The airline blamed the sharp rise in net losses from dollars 56.8m to dollars 84.9m on the fares war that hit the US airline industry in the spring.
The second-quarter deficit took USAir's losses for the first half of the year to dollars 147.9m - an improvement of a third on the dollars 225.5m loss recorded in the same period in 1991.
USAir, America's fourth-biggest carrier, said that the fare cutting that started early in the second quarter had 'sharply eroded' the positive momentum built up in the first quarter of the year. It hoped that a recently announced 4.4 per cent fare increase would help to reverse the trend.
The airline added that the benefits of a new agreeement with its pilots, which should cut operating costs by dollars 100m a year, should begin to feed through in the third quarter.
News of the increased losses came as rival US airlines stepped up their campaign to be allowed more access to the British market as the price for allowing the BA- USAir deal to proceed.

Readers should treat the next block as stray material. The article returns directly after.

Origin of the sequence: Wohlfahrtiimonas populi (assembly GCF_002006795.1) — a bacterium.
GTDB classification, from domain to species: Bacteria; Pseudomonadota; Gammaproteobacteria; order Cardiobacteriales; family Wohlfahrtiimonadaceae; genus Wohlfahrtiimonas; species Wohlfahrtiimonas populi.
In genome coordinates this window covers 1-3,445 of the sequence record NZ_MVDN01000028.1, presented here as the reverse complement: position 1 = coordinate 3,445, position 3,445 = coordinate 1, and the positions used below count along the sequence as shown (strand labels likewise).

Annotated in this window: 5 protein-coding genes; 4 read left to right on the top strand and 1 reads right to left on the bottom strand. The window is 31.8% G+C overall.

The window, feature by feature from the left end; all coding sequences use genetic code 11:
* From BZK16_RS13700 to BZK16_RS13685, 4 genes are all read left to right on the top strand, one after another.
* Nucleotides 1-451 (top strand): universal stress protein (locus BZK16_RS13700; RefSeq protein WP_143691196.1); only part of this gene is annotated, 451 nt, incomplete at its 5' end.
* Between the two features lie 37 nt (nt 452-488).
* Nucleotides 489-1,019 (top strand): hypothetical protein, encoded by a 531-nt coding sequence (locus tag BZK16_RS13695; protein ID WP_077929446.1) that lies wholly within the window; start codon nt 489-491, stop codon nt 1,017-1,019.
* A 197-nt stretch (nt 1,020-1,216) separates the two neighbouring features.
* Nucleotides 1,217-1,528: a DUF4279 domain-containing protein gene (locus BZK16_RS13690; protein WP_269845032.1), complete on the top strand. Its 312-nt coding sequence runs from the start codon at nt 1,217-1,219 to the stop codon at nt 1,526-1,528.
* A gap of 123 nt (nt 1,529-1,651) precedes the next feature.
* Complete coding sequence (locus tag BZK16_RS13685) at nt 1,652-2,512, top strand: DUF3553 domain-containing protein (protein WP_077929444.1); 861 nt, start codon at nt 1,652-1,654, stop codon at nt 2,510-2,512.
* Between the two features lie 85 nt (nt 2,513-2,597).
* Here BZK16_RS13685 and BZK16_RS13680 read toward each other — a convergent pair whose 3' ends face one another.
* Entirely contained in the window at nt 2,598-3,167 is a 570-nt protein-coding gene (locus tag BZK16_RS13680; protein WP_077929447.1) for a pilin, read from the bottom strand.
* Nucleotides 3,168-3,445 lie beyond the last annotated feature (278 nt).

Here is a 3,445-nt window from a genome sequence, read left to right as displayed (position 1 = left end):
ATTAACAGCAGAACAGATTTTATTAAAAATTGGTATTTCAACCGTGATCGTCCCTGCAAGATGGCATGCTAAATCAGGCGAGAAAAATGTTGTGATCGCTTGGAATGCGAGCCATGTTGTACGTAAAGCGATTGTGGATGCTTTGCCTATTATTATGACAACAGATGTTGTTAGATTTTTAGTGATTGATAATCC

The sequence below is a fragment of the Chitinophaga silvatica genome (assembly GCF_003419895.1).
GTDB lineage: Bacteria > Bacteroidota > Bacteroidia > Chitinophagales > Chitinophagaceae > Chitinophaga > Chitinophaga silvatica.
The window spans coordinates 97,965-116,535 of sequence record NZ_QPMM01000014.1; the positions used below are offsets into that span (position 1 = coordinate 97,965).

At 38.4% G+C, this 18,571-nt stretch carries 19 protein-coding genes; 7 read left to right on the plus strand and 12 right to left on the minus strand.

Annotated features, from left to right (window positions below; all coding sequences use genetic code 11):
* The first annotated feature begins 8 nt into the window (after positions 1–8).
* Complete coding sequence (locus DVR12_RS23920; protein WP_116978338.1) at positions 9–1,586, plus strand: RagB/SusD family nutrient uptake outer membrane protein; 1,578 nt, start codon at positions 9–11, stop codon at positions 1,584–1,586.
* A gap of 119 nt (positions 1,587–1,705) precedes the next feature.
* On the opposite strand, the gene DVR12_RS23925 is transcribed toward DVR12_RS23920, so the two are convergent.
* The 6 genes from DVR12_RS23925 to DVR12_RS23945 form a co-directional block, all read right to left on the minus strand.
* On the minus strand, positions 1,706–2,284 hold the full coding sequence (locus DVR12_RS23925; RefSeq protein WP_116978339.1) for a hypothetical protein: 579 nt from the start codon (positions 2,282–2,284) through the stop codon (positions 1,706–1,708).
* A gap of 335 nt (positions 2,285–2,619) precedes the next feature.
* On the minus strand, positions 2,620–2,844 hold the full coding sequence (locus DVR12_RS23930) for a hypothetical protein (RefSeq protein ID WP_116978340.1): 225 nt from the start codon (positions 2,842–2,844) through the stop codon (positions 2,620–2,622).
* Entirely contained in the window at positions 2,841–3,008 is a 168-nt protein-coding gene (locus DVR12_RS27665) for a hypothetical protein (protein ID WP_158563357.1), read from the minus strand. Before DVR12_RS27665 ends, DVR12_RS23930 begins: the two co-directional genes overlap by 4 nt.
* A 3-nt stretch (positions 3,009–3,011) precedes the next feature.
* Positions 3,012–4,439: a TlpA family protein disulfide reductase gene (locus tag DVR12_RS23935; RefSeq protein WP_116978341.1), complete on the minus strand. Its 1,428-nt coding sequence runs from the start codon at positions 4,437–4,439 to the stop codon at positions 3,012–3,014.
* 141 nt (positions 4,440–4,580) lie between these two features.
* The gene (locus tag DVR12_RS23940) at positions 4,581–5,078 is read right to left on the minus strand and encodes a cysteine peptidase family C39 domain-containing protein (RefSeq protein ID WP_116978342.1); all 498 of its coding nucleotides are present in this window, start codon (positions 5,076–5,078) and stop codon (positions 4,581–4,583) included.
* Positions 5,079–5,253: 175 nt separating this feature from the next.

United Airlines and American Airlines, the two principal transatlantic carriers, want rights to increase services into Heathrow and to operate services to more regional British airports.
A further round of talks between British and American officials on ways of expanding American access ended without agreement earlier this week.
Under the proposed deal with USAir, BA will gain access to the American carrier's vast domestic passenger network based on the eastern seaboard. Rival American carriers are lobbying the Bush administration to seek more opportunities for US airlines in return.
BA maintained, however, that there was no case for granting US airlines new traffic rights, since its link-up with USAir did not necessitate any liberalisation of US aviation policy.
Although BA plans to take a 44 per cent equity stake in USAir, its share of the voting rights will be limited to 21 per cent. Under US law, the ceiling on foreign ownership of airlines is 25 per cent.
US airlines have responded by arguing that special terms built into the BA-USAir agreement effectively give the British carrier control by enabling it to veto investment decisions and key executive appointments.Reuse content